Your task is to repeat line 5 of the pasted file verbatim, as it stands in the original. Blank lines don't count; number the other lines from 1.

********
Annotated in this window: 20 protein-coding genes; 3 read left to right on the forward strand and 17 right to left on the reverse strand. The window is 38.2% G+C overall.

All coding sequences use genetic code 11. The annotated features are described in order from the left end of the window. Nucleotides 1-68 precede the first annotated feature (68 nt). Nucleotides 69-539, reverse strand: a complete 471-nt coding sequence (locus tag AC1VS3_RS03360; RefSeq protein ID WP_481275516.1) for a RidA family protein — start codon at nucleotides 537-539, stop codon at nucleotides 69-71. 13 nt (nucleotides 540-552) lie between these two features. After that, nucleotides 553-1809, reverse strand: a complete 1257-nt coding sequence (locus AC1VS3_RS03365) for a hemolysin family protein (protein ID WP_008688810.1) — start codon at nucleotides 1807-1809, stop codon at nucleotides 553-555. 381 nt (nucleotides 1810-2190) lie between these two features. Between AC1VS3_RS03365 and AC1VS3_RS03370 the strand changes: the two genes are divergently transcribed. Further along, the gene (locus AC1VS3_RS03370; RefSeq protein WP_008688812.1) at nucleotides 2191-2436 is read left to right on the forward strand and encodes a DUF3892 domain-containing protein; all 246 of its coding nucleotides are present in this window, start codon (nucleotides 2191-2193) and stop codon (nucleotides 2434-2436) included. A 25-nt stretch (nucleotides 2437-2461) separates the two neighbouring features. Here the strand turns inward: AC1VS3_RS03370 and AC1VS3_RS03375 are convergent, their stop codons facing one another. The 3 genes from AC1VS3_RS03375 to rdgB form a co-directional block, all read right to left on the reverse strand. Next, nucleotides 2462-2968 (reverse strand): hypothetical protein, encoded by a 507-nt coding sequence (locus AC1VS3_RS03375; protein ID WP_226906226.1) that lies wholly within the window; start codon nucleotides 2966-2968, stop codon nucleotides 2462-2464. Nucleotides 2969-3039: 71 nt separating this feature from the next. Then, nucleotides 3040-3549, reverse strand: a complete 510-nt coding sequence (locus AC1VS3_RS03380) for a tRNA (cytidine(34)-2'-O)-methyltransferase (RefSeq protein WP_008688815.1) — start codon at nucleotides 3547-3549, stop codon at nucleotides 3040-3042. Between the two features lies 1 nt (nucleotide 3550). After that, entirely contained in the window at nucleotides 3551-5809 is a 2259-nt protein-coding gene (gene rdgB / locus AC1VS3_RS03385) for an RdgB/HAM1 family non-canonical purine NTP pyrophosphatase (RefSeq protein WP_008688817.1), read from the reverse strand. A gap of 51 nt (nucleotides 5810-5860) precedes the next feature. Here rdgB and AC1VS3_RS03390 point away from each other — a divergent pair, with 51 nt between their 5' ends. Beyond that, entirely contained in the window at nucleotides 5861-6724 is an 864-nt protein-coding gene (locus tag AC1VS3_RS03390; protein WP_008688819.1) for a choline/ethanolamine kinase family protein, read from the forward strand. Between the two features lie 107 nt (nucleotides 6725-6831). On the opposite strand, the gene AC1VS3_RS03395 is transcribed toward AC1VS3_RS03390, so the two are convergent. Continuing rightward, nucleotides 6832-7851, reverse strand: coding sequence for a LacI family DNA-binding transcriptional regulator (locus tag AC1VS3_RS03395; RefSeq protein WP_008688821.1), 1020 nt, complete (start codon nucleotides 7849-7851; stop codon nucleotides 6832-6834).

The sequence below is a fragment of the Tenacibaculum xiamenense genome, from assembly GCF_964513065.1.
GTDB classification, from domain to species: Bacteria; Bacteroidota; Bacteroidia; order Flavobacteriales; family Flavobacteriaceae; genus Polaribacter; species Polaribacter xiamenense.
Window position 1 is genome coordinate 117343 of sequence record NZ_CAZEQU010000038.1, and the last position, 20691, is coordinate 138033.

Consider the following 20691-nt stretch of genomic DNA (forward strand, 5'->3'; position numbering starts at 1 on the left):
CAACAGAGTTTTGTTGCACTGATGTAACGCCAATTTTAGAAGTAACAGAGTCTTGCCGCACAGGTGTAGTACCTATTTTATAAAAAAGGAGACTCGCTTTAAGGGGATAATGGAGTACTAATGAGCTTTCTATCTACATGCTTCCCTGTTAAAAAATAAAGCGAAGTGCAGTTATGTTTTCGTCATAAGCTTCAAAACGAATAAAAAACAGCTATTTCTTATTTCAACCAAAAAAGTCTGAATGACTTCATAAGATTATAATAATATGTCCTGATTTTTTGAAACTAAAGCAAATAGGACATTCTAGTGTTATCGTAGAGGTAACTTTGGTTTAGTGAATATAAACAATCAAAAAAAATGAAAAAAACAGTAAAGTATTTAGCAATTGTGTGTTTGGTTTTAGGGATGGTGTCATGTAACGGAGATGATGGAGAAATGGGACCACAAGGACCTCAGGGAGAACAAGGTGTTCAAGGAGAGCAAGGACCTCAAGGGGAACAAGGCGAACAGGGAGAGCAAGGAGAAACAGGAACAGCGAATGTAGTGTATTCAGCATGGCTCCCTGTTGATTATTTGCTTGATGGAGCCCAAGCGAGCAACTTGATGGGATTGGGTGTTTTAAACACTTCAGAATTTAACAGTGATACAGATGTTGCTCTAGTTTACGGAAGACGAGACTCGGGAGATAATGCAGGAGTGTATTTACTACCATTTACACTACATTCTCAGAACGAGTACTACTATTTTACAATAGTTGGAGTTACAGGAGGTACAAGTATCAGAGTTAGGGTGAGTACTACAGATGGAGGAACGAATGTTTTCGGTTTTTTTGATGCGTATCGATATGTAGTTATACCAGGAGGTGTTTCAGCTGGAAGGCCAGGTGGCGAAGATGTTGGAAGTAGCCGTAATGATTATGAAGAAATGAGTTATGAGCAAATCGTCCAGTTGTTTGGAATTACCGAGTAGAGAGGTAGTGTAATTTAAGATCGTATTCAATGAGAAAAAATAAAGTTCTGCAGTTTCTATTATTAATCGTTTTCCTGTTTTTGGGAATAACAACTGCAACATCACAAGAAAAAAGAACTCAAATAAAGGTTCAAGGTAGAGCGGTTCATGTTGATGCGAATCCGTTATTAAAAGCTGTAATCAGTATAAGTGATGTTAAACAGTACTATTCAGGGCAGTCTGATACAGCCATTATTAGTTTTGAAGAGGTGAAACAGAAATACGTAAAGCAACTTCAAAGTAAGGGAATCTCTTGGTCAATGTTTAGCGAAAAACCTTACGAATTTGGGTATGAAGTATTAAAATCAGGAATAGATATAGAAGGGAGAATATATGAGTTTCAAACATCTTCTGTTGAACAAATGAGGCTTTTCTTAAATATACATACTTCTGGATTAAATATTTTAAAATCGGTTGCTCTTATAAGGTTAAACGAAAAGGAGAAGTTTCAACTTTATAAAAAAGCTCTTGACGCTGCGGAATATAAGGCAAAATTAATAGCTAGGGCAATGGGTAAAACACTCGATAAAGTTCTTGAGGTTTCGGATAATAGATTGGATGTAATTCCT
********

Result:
Window position 1 is genome coordinate 117343 of sequence record NZ_CAZEQU010000038.1, and the last position, 20691, is coordinate 138033.